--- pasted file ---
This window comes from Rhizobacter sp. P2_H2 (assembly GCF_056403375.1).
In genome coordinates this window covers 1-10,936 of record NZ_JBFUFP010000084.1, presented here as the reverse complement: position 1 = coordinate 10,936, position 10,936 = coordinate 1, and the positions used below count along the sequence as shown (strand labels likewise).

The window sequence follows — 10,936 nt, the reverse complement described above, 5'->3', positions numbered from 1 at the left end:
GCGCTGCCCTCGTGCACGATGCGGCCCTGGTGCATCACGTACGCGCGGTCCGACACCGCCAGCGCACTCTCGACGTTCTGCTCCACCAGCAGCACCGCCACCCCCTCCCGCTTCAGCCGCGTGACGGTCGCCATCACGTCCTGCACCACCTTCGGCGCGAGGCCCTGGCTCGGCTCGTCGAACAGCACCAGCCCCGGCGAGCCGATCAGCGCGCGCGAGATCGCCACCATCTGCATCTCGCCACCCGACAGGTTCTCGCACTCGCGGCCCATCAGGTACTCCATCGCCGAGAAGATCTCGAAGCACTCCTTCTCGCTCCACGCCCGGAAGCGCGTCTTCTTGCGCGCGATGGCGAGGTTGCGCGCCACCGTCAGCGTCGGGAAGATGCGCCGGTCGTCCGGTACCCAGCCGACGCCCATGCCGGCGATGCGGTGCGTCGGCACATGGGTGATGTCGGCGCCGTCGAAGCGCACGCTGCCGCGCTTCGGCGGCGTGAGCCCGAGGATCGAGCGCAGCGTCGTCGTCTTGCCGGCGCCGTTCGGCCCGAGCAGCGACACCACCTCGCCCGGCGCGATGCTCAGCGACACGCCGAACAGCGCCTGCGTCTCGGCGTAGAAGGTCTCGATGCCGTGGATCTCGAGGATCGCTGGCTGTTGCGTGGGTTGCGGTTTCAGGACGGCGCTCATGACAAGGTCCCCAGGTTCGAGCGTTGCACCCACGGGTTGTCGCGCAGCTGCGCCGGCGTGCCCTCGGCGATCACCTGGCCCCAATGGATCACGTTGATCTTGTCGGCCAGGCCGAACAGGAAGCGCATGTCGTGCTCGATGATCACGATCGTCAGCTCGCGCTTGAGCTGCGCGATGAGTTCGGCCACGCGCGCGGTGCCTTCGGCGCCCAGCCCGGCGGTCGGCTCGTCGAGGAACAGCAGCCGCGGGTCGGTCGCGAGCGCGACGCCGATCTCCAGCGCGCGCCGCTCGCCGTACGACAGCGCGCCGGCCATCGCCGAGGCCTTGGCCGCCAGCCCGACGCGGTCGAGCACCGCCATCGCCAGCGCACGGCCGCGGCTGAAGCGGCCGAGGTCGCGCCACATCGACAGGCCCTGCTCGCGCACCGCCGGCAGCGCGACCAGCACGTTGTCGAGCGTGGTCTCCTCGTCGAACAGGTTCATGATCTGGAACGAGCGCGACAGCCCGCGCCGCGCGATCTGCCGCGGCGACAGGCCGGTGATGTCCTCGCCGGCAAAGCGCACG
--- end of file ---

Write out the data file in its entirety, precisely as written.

This window comes from Rhizobacter sp. P2_H2 (assembly GCF_056403375.1).
In genome coordinates this window covers 1-10,936 of record NZ_JBFUFP010000084.1, presented here as the reverse complement: position 1 = coordinate 10,936, position 10,936 = coordinate 1, and the positions used below count along the sequence as shown (strand labels likewise).

The window sequence follows — 10,936 nt, the reverse complement described above, 5'->3', positions numbered from 1 at the left end:
GCGCTGCCCTCGTGCACGATGCGGCCCTGGTGCATCACGTACGCGCGGTCCGACACCGCCAGCGCACTCTCGACGTTCTGCTCCACCAGCAGCACCGCCACCCCCTCCCGCTTCAGCCGCGTGACGGTCGCCATCACGTCCTGCACCACCTTCGGCGCGAGGCCCTGGCTCGGCTCGTCGAACAGCACCAGCCCCGGCGAGCCGATCAGCGCGCGCGAGATCGCCACCATCTGCATCTCGCCACCCGACAGGTTCTCGCACTCGCGGCCCATCAGGTACTCCATCGCCGAGAAGATCTCGAAGCACTCCTTCTCGCTCCACGCCCGGAAGCGCGTCTTCTTGCGCGCGATGGCGAGGTTGCGCGCCACCGTCAGCGTCGGGAAGATGCGCCGGTCGTCCGGTACCCAGCCGACGCCCATGCCGGCGATGCGGTGCGTCGGCACATGGGTGATGTCGGCGCCGTCGAAGCGCACGCTGCCGCGCTTCGGCGGCGTGAGCCCGAGGATCGAGCGCAGCGTCGTCGTCTTGCCGGCGCCGTTCGGCCCGAGCAGCGACACCACCTCGCCCGGCGCGATGCTCAGCGACACGCCGAACAGCGCCTGCGTCTCGGCGTAGAAGGTCTCGATGCCGTGGATCTCGAGGATCGCTGGCTGTTGCGTGGGTTGCGGTTTCAGGACGGCGCTCATGACAAGGTCCCCAGGTTCGAGCGTTGCACCCACGGGTTGTCGCGCAGCTGCGCCGGCGTGCCCTCGGCGATCACCTGGCCCCAATGGATCACGTTGATCTTGTCGGCCAGGCCGAACAGGAAGCGCATGTCGTGCTCGATGATCACGATCGTCAGCTCGCGCTTGAGCTGCGCGATGAGTTCGGCCACGCGCGCGGTGCCTTCGGCGCCCAGCCCGGCGGTCGGCTCGTCGAGGAACAGCAGCCGCGGGTCGGTCGCGAGCGCGACGCCGATCTCCAGCGCGCGCCGCTCGCCGTACGACAGCGCGCCGGCCATCGCCGAGGCCTTGGCCGCCAGCCCGACGCGGTCGAGCACCGCCATCGCCAGCGCACGGCCGCGGCTGAAGCGGCCGAGGTCGCGCCACATCGACAGGCCCTGCTCGCGCACCGCCGGCAGCGCGACCAGCACGTTGTCGAGCGTGGTCTCCTCGTCGAACAGGTTCATGATCTGGAACGAGCGCGACAGCCCGCGCCGCGCGATCTGCCGCGGCGACAGGCCGGTGATGTCCTCGCCGGCAAAGCGCACG